General information on SEMG (Surface Electromyography)
Electromyography (EMG) is a technique for evaluating and recording the electrical activity produced by skeletal muscles. It is about detecting the electrical potential generated by muscle cells when these cells are electrically or neurologically activated. The signals can be analyzed to detect medical abnormalities, activation level, recruitment order or to analyze the biomechanics of human or animal movement.
There are two kinds of EMG in widespread use: surface EMG and intramuscular (needle and fine-wire) EMG. Intramuscular EMG may be considered too invasive or unnecessary in many cases. Instead, a surface electrode may be used to monitor the general picture of muscle activation, as opposed to the activity of only a few fibres as observed using an intramuscular EMG. The surface technique is used in a number of settings; for example, in physiotherapy clinics where muscle activation is monitored and patients have an auditory or visual stimulus to help them know when they are activating the muscle (biofeedback).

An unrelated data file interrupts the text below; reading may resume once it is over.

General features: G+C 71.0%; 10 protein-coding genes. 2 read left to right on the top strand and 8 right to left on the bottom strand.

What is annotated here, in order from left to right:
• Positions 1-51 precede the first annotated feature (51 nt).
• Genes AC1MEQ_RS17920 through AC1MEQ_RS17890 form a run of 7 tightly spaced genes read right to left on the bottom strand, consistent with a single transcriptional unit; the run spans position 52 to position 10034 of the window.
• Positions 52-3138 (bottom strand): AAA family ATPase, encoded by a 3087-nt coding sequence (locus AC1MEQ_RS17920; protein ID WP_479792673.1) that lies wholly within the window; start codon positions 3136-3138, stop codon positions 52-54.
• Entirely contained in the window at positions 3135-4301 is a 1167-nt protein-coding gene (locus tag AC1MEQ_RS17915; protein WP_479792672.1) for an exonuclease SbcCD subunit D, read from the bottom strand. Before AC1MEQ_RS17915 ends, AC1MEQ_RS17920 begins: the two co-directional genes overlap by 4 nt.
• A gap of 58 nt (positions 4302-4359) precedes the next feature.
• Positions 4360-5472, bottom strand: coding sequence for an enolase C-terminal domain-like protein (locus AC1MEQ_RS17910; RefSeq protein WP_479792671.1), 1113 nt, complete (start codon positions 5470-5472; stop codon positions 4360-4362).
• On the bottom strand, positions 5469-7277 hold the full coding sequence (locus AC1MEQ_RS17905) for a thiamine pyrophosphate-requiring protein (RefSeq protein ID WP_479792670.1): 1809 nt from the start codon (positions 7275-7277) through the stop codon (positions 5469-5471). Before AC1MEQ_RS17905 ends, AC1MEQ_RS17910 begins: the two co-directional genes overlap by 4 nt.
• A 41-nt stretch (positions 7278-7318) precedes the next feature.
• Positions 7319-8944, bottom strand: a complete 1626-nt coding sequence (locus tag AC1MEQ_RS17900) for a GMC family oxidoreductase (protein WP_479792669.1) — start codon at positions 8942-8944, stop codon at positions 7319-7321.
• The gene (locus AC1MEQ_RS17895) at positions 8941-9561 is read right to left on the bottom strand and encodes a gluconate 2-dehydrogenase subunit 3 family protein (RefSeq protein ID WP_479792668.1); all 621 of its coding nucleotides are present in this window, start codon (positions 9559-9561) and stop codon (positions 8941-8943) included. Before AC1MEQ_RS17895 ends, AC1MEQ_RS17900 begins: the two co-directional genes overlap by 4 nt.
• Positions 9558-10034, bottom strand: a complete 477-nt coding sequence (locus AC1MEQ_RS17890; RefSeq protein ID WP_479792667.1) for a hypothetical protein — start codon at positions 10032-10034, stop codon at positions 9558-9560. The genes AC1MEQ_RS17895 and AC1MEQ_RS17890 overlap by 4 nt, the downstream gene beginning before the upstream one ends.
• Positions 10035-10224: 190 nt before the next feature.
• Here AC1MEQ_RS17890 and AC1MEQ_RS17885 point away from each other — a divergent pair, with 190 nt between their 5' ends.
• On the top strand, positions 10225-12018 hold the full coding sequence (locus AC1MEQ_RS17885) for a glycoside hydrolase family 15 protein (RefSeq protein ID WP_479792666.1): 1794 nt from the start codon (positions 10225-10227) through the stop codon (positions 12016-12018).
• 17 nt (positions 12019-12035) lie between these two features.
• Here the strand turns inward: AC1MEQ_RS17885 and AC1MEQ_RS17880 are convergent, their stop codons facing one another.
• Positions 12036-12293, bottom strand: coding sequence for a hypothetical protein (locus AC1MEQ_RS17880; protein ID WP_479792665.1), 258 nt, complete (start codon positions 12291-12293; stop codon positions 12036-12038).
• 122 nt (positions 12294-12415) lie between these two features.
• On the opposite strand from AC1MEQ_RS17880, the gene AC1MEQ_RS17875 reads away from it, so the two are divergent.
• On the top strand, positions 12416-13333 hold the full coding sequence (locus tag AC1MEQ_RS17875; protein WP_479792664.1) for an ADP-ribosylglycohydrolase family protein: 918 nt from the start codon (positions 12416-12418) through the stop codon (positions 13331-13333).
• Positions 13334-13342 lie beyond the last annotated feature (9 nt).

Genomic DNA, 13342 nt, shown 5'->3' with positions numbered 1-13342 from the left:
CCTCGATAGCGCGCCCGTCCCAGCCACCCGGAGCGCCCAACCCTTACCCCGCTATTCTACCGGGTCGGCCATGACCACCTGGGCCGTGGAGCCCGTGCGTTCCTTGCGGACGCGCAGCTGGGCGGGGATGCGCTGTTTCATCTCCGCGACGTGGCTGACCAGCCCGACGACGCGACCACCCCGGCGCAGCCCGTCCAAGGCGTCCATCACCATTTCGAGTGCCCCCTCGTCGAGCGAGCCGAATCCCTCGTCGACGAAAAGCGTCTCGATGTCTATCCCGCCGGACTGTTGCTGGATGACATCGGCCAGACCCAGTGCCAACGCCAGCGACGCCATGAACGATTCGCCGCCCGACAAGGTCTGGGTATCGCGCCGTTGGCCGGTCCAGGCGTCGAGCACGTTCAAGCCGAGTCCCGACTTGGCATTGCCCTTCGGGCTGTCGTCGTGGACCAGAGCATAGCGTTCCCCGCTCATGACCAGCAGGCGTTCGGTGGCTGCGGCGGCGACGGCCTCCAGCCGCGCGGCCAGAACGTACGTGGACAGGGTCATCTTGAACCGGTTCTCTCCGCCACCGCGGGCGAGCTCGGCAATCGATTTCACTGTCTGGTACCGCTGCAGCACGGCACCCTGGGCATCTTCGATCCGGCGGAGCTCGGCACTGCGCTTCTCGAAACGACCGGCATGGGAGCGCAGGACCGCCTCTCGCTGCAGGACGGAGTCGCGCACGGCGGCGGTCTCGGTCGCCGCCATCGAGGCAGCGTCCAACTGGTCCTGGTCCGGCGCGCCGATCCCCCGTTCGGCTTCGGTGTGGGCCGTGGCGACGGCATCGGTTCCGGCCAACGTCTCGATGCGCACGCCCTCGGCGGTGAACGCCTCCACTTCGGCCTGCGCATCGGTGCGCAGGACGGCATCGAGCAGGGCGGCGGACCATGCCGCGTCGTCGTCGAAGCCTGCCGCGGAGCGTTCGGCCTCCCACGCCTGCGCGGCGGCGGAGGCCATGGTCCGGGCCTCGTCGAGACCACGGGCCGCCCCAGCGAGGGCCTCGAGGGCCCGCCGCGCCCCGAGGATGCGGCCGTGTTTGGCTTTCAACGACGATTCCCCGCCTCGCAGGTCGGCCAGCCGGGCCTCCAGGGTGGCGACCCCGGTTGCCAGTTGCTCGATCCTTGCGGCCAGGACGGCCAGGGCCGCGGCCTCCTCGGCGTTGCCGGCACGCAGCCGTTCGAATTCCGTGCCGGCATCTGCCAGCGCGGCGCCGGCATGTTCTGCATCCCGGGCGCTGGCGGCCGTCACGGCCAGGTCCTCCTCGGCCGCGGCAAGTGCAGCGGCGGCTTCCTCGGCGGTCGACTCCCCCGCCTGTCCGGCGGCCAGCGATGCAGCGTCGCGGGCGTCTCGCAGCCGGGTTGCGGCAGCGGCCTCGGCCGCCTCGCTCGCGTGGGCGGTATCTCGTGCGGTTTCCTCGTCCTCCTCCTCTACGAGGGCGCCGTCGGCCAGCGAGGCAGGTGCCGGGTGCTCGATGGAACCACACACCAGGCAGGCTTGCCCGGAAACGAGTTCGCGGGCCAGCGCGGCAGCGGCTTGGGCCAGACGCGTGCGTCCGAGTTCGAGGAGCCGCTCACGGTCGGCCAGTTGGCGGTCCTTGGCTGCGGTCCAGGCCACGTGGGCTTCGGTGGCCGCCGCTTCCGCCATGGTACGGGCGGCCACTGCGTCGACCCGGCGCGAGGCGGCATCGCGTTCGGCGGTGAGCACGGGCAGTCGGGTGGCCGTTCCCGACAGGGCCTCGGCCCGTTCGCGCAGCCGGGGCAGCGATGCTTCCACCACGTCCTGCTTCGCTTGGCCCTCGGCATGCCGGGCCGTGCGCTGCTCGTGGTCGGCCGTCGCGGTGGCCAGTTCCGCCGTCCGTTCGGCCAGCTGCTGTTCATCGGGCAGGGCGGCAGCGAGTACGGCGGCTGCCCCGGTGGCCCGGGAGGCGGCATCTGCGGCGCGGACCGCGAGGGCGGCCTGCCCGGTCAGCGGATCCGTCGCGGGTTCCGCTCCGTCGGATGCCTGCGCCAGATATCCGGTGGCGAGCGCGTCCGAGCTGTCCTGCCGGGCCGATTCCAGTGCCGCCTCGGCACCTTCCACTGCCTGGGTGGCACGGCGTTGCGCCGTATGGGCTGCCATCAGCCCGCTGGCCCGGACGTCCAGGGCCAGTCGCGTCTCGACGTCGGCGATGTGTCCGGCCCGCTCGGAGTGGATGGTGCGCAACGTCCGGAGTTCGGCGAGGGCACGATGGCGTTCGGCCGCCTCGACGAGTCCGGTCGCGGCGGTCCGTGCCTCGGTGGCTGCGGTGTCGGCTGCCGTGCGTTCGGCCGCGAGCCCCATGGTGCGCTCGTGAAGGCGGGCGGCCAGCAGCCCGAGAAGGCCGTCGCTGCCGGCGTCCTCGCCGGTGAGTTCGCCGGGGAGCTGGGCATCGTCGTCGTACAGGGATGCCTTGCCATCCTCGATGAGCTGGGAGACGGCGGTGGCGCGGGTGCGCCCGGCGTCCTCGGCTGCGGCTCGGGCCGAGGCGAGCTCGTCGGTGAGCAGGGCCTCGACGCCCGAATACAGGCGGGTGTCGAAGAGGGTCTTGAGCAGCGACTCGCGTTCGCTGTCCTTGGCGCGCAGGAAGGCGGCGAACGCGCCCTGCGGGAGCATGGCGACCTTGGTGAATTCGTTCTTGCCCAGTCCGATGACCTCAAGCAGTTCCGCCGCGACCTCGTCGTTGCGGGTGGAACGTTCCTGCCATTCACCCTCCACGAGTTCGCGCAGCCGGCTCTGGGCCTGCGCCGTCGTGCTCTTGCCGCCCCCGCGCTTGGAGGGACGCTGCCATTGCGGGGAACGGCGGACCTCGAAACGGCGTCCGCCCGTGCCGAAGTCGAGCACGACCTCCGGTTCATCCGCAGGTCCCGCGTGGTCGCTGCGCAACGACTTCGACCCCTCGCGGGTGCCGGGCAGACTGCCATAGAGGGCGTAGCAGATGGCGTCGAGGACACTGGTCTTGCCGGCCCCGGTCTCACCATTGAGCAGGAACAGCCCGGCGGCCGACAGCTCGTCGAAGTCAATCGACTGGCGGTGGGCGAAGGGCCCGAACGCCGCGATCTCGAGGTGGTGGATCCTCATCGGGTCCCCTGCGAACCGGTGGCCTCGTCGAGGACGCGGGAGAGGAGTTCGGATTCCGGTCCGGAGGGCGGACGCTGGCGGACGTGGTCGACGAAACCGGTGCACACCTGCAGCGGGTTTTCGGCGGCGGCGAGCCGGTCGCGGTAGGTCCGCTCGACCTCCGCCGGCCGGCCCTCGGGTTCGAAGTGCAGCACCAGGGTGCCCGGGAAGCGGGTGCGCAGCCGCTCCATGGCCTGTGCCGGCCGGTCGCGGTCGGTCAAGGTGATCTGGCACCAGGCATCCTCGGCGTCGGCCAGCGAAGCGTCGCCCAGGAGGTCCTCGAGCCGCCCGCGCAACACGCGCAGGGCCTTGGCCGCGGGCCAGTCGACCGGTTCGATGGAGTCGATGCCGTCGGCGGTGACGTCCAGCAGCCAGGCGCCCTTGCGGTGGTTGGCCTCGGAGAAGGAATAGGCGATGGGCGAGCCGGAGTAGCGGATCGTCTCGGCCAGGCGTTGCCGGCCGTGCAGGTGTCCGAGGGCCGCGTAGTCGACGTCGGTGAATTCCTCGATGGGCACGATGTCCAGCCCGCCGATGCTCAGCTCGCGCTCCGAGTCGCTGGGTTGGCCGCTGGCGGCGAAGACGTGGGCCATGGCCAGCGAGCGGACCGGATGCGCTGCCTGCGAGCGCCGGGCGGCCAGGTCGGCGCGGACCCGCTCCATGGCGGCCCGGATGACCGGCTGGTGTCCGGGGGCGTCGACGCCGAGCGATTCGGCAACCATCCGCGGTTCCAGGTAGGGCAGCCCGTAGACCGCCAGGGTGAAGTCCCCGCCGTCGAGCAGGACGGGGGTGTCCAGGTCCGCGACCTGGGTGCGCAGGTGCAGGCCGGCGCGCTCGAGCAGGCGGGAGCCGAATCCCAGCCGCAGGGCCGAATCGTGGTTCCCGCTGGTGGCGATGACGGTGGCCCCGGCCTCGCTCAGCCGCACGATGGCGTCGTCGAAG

There are many applications for the use of EMG. It is used clinically for the Diagnosis of Neurological and Neuromuscular Problems (even in Dentistry); Diagnostically by Gait Laboratories and by Clinicians trained in the use of Biofeedback or Ergonomic Assessment; in many types of Research Laboratories, including those involved in Biomechanics, Motor Control, Neuromuscular Physiology, Movement Disorders, Postural Control, Sports, Training and Physical Therapy.
Kine was the first company to offer commercially a Totally Wireless SEMG Solution, where the interactions between the sensor-unit and the receiving unit are completely wireless. In this way it is possible to bypass many of the limitations, wires and cables impose on measuring subjects under "normal conditions", i.e. at work, in sports, resting etc.
More on Electromyography (EMG) at Wikipedia
Below are links to subpages with lists of Scientific Articles and other references about various topics where in many cases, Wireless sEMG was involved in some way. Please note that these lists are in no way proprietary to Kine, and are far from being extensive and/or complete. But, for someone interested in or doing Research in Sport Science, Clinical use in Rehabilitation, Ergonomics, Sports, Injury Prevention, Athletes' Rehabilitation etc., it should at least get you started: